If you’ve travelled out of Singapore Changi Airport on Singapore Airlines recently, you may have come across Derrick Leow, manager Hub Control or Clarie Lee, Singapore Hub manager. The two are part of a larger team at Singapore Hub that ensures smooth connections for customers transiting through and departing from Singapore Changi Airport.
The role of station managers
Singapore is a transit hub where many customers connect from the United States and Europe to Australia, New Zealand and other parts of Asia, and vice versa. As station managers, their responsibility is to ensure the punctual departure and turnaround of all Singapore Airlines flights at Changi Airport. This is essential to prevent a chain of delays, which will impact customers who have a connecting flight.
“On a busy night, we may have back-to-back delayed flights. We ensure that check-in counters are efficiently manned, and also lend a helping hand to our ground handling agents,” Lee shares.
Lee adds that their duties include heading to the departure gates to ensure swift turnaround of the aircraft and that sufficient lanes are open at the security screening unit. They also expedite ground activities such as refuelling, cleaning and catering, as well as work with ground engineers to rectify any technical issues.
Dealing with challenges
“Although our hub is based in Singapore, operational issues overseas – such as a flood or power outage – can significantly impact our operations. The team works closely with our overseas stations to address and overcome these challenges,” Leow shares.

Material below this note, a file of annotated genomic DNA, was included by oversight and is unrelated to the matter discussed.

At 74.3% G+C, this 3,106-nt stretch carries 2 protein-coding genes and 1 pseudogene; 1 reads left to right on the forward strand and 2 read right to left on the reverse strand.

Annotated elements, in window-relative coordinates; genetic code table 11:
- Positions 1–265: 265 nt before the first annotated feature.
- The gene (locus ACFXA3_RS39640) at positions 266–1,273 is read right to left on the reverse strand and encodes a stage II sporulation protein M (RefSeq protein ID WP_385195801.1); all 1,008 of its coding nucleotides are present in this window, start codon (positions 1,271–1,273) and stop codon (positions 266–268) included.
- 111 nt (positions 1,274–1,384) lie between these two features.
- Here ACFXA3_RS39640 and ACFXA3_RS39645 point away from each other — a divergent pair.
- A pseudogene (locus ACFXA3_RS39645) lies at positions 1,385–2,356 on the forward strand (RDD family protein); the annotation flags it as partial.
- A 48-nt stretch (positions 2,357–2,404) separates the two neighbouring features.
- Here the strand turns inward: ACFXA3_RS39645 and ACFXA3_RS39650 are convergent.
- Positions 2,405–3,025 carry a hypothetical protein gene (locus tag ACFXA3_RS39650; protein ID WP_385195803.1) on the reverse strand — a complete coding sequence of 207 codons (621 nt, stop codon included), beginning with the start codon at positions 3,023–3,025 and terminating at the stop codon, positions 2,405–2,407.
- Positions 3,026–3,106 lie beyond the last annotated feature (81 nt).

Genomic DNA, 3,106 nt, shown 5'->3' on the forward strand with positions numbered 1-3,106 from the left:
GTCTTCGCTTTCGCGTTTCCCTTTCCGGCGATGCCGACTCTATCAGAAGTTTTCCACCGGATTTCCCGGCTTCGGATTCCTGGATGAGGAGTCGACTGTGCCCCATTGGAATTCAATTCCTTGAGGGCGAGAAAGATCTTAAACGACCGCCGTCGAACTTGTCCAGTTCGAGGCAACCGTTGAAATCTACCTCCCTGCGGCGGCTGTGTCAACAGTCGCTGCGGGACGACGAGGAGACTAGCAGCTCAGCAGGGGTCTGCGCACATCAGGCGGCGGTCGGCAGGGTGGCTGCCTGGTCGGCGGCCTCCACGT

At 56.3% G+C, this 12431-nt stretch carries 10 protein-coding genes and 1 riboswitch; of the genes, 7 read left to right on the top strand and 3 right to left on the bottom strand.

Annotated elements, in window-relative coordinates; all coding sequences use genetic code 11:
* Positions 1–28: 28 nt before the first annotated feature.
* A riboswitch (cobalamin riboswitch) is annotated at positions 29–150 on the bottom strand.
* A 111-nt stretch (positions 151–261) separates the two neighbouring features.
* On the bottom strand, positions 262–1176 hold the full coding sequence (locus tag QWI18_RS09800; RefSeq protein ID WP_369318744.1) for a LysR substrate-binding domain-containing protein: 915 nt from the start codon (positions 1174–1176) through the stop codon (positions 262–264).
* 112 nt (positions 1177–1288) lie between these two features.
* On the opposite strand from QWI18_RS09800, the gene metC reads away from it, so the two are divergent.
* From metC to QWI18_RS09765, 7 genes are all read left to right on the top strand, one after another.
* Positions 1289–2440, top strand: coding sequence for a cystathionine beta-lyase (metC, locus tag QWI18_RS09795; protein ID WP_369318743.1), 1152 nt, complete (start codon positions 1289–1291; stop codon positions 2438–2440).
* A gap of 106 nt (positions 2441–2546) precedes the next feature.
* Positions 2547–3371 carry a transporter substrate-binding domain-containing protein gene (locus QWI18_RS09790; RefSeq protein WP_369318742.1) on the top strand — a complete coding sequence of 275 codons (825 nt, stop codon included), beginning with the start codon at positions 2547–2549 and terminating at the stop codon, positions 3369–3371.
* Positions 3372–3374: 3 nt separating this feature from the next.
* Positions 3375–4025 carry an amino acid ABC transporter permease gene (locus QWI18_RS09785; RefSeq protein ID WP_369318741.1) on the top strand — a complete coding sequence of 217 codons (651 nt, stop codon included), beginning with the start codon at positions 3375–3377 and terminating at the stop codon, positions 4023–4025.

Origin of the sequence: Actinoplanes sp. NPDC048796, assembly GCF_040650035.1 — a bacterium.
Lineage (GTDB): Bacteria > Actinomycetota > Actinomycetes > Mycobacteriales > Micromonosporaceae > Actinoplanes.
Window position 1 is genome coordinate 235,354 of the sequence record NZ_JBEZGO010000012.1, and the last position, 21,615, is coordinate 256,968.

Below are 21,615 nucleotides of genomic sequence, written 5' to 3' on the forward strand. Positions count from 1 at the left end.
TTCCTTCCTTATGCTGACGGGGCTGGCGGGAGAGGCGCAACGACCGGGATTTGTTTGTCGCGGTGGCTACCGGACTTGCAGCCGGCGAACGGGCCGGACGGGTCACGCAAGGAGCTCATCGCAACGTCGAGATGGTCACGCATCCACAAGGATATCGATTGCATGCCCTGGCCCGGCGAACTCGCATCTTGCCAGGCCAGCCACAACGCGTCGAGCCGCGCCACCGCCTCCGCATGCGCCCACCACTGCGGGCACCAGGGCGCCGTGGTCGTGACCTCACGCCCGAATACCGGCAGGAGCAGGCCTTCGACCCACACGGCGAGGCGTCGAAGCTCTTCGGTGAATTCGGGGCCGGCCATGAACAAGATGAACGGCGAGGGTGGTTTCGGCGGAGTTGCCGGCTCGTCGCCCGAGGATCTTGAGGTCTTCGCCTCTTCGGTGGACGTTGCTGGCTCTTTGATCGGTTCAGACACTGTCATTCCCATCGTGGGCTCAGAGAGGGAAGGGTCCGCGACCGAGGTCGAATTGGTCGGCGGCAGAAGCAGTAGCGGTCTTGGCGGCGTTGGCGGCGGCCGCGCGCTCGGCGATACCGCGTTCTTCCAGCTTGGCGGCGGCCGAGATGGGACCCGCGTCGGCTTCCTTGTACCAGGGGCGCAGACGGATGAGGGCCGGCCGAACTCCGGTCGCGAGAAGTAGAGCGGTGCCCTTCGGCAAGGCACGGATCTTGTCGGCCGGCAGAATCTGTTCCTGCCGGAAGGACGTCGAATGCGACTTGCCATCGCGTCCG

Thankfully, the team is made up of a group of highly experienced Station Managers, including former weatherman Teo Seng Choke, a senior manager at the Singapore Hub. “Having a good knowledge of weather operations helps a lot in my current role,” Teo says. “Being able to forecast the weather allows us to better plan our operations.”
Teo went on to share about how the onslaught of monsoon weather in March this year affected airport operations and caused many flights to be disrupted. “I had to come back to lead the team and work very closely with all the stakeholders,” Teo shares. “It was non-stop operations for me and the team. Eventually, we made it and the flights departed with no more than two hours’ delay.”
Although the job has its fair share of stress, the station managers find fulfilment in helping customers. “Being able to reunite them with their loved ones and seeing them smile at the end of the day is definitely what keeps me going,” says Lee.
When unexpected delays or diversions happen, Singapore Airlines’ round-the-clock Operations Control Centre and Customer Care Team spring into actions. Learn more about their work here.
Curious about what goes into planning a flight and the logistics that go into planning crew schedules? Click here to find out!